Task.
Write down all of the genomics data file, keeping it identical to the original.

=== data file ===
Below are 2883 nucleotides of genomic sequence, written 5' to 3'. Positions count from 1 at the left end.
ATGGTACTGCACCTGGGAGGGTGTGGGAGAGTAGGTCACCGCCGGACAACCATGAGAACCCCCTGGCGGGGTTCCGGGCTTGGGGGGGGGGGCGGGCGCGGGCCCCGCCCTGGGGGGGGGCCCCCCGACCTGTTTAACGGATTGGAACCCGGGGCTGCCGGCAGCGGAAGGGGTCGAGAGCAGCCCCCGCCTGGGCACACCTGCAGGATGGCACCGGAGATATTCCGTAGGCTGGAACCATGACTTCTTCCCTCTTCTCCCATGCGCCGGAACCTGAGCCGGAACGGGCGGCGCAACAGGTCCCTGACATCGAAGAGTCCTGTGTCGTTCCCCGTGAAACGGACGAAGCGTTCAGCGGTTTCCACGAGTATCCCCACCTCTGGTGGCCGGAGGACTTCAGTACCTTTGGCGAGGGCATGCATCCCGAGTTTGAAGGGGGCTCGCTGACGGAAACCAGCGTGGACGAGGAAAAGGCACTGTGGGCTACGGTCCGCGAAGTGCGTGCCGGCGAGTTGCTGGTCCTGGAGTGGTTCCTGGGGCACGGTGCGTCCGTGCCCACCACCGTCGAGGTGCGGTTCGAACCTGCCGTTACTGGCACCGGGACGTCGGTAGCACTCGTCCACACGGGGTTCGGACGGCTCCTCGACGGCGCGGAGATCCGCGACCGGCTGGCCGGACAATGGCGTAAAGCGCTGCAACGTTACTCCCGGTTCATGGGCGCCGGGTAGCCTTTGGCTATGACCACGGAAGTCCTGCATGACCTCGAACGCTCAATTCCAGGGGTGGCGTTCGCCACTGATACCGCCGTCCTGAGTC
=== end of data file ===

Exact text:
Below are 2883 nucleotides of genomic sequence, written 5' to 3'. Positions count from 1 at the left end.
ATGGTACTGCACCTGGGAGGGTGTGGGAGAGTAGGTCACCGCCGGACAACCATGAGAACCCCCTGGCGGGGTTCCGGGCTTGGGGGGGGGGGCGGGCGCGGGCCCCGCCCTGGGGGGGGGCCCCCCGACCTGTTTAACGGATTGGAACCCGGGGCTGCCGGCAGCGGAAGGGGTCGAGAGCAGCCCCCGCCTGGGCACACCTGCAGGATGGCACCGGAGATATTCCGTAGGCTGGAACCATGACTTCTTCCCTCTTCTCCCATGCGCCGGAACCTGAGCCGGAACGGGCGGCGCAACAGGTCCCTGACATCGAAGAGTCCTGTGTCGTTCCCCGTGAAACGGACGAAGCGTTCAGCGGTTTCCACGAGTATCCCCACCTCTGGTGGCCGGAGGACTTCAGTACCTTTGGCGAGGGCATGCATCCCGAGTTTGAAGGGGGCTCGCTGACGGAAACCAGCGTGGACGAGGAAAAGGCACTGTGGGCTACGGTCCGCGAAGTGCGTGCCGGCGAGTTGCTGGTCCTGGAGTGGTTCCTGGGGCACGGTGCGTCCGTGCCCACCACCGTCGAGGTGCGGTTCGAACCTGCCGTTACTGGCACCGGGACGTCGGTAGCACTCGTCCACACGGGGTTCGGACGGCTCCTCGACGGCGCGGAGATCCGCGACCGGCTGGCCGGACAATGGCGTAAAGCGCTGCAACGTTACTCCCGGTTCATGGGCGCCGGGTAGCCTTTGGCTATGACCACGGAAGTCCTGCATGACCTCGAACGCTCAATTCCAGGGGTGGCGTTCGCCACTGATACCGCCGTCCTGAGTC